2. Increase marketing and awareness of services such as sedation, clear aligners/ortho, and wisdom teeth extractions. These are all services that many patients will need or want even during a downturn in the economy. You can create external marketing campaigns for all three of these but be sure to create an internal strategy as well. Many current patients do not know general practices offer these services.
  3. Look into dropping a low reimbursement insurance. If your demand is high enough and you choose the correct insurance to drop, you should see little to no impact on new patient flow. For example, if 15% of your active patients have insurance X and 12% of new patients over the past six months have insurance X, and you can use your marketing numbers, phone data, and how many days until next open hygiene to determine the potential impact of dropping insurance X.

Until next time,

Ryan Gross
Owner CMOShare

P.S. Join DSN to chat with Ryan Gross inside of the Marketing room in DSN’s exclusive Workplace!

Why You MUST Have Photos and Not JUST Screenshots

When it comes to your orthodontics and Invisalign cases, it’s hugely important to ensure you’re meeting standard of care for patients. Unfortunately, this isn’t always the case, often unknowingly. One such example is using JPG / JPEG screenshots of scans for intraoral images for Ortho Starts. But why is this? Well, we’ve outlined what you should and shouldn’t be doing for ortho.

You can find my full blog post here.

No More Dull Burs

The propensity for doctors to use dull instruments to achieve a highly technical and relatively intolerant outcomes never ceases to amuse me.

We are a highly skilled bunch. We cut precise preps in teeth, make incisions that avoid complications and follow teeny, tiny nerves down a root so that our patients can keep their teeth. Our instruments are literally on the cutting edge of what we do and can accomplish. So, why do we insist on working with dull instruments that are, quite literally where the rubber hits the road?

I know the answer! It’s the cost. We are a frugal (some would say cheap) bunch too! Give me a few moments of your time and I’ll try and disavow you of that particular reasoning.

But first, why should we even bother with fresh burs and diamonds?

Less Heat, More Comfort: Ever been prepping a tooth where you’re pushing that bur harder and harder, and it’s like trying to slice through a brick wall? Then, magically, you switch to a new one, and it’s like cutting through butter. The extra force needed with a dull instrument generates more heat, and that’s not great for the tooth. Plus, it’s uncomfortable for the patient.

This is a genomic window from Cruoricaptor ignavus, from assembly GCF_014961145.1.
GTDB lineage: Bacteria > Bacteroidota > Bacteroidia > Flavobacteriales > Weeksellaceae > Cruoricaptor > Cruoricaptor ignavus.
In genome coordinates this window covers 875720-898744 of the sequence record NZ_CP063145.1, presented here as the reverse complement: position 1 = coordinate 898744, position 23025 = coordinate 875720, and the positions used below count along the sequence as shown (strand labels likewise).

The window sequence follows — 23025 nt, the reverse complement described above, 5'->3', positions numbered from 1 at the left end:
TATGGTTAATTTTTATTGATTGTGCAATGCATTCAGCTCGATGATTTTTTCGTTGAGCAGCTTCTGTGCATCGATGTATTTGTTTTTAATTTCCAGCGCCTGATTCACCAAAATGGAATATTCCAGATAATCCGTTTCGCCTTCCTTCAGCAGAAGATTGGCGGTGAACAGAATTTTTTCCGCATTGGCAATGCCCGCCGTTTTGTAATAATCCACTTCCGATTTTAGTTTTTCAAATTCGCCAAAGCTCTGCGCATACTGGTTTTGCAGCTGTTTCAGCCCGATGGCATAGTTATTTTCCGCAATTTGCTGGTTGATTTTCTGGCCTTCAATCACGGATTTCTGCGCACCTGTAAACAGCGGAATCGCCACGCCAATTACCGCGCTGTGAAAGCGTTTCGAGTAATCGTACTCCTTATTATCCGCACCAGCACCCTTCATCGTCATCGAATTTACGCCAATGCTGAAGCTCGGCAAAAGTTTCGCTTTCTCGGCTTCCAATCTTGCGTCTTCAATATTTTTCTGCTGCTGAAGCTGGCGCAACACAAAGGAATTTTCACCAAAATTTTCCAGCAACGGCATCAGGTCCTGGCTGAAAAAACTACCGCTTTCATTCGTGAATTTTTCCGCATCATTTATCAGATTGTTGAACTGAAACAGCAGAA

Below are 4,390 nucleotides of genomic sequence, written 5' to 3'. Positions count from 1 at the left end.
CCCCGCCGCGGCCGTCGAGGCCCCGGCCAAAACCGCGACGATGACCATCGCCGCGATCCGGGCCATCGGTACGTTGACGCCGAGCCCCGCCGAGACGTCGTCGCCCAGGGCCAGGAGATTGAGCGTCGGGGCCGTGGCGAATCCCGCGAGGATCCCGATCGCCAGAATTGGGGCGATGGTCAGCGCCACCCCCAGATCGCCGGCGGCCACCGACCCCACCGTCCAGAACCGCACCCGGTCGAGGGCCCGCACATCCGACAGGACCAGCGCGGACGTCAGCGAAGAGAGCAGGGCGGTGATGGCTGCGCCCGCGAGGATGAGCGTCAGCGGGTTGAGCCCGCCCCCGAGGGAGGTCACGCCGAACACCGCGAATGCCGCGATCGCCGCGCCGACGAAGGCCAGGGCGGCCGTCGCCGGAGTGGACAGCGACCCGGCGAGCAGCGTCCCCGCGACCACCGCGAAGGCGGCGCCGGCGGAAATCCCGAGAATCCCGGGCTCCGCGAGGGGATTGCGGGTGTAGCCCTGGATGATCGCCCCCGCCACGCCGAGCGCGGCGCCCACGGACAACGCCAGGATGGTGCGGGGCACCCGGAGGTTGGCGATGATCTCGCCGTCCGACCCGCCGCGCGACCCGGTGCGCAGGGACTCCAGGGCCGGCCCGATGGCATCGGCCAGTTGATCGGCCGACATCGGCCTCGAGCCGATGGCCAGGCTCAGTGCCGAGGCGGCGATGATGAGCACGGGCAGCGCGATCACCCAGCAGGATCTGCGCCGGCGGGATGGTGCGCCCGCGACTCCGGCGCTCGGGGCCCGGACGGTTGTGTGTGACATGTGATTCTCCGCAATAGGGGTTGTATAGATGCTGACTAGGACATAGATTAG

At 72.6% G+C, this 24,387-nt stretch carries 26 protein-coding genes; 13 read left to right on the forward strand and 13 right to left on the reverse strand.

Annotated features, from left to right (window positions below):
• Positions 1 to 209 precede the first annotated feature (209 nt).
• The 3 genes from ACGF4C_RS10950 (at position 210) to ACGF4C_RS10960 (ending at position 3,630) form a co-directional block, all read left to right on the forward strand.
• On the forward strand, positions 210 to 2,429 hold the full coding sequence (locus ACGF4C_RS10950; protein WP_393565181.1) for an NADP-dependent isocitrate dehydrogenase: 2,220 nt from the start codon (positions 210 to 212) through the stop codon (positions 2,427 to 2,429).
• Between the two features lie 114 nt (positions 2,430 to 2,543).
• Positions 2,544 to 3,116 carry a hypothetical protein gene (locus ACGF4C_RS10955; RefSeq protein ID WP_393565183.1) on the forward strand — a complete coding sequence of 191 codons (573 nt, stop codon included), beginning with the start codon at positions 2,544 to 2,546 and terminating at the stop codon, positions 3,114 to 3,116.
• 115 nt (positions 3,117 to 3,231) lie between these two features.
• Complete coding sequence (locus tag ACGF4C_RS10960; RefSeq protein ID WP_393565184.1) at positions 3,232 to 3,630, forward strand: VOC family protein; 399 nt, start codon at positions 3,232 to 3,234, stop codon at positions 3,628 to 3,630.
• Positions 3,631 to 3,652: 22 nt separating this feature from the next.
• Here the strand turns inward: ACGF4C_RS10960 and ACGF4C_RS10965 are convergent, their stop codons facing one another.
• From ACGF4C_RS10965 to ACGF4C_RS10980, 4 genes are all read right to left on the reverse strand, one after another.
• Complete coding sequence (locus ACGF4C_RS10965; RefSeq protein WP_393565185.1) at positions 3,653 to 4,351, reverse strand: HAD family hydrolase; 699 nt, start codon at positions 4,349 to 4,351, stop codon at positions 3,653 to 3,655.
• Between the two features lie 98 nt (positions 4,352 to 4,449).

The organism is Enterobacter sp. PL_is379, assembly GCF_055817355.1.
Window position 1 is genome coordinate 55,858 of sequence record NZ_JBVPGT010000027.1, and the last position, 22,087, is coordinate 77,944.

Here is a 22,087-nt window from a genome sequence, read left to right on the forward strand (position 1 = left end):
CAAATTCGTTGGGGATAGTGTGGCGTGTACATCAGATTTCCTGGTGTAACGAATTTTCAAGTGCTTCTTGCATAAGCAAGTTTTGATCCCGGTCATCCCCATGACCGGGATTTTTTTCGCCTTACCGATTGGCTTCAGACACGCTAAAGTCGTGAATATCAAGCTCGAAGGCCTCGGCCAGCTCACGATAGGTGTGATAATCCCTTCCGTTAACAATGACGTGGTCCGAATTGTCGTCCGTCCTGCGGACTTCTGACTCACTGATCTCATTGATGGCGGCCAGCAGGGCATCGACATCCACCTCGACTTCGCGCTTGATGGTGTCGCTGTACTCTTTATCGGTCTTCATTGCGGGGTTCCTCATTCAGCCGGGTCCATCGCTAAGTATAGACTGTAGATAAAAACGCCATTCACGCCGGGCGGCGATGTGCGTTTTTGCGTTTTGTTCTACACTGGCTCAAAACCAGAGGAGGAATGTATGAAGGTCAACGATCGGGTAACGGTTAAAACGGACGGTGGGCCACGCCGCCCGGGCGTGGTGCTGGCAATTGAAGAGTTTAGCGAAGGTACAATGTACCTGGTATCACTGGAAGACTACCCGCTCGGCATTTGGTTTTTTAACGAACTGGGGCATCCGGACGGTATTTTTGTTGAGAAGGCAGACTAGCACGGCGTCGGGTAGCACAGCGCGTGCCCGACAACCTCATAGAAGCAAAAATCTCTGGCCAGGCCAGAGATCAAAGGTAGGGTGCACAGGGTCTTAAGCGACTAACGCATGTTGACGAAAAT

Sharper = More Precision: Dull instruments not only make you work harder, but they also mess with your precision. You lose control because they’re just not doing the job.

Think about it this way: every boy scout knows that most accidents (or accidentally gouging the adjacent tooth) happens with a dull knife (or bur) not a sharp one.

“OK, but what about saving money?”

Yeah, I get it, we’re all trying to cut costs. Reusing burs and diamonds seems like a smart move. But there are some problems:

Hidden Costs: Sure, reusing these tools might save you a bit on supplies, but there’s a hidden cost: someone has to clean, sterilize, track, and store them. That takes time and slows things down.

Slowing Down Production: Dull instruments are like speed bumps in your workday. They slow you down which means you’re spending more time on procedures and reducing productivity.

Finally, let’s talk about the “bur bill.” If you’re running a well-managed dental practice, your supply costs should be around 4-5% of your revenue. So, for a $1 million practice, that’s $40,000 to $50,000.

While I can’t give you the exact breakdown, I’d bet that burs and diamonds aren’t eating up a huge chunk of that budget. The cost of your assistant’s time and the hit to your productivity likely outweigh any savings from reusing them.

Here’s the icing on the cake: it’s just plain nicer to work with instruments that actually do the job instead of fighting with them. Of course, this has all been just one doctor’s opinion. 

“You pays your money, you takes your choice.”

The Power of Emotional Regulation

Emotional regulation is a superpower that can transform your work environment, even in a high-pressure setting. It’s the ability to manage your emotions, leading to better decision-making, improved relationships, and increased overall workplace satisfaction.

As the practice leader, you’re naturally crowned with the ability to be all-knowing and knowing of all. In most cases, you hold the keys to the kingdom and only you know how the kingdom operates.

Most leaders are constantly interrupted to handle simple tasks such as: “Hey doc, this night guard isn’t fitting. What should I do?” Or “Hey, Office Manager, the computer will not load the x-rays. Can you fix it?” Every day could feel like an uphill battle and an unending list of decisions to make. Frustration boils over, and hiding your irritability and stress becomes impossible.

Let’s start with checking our emotions: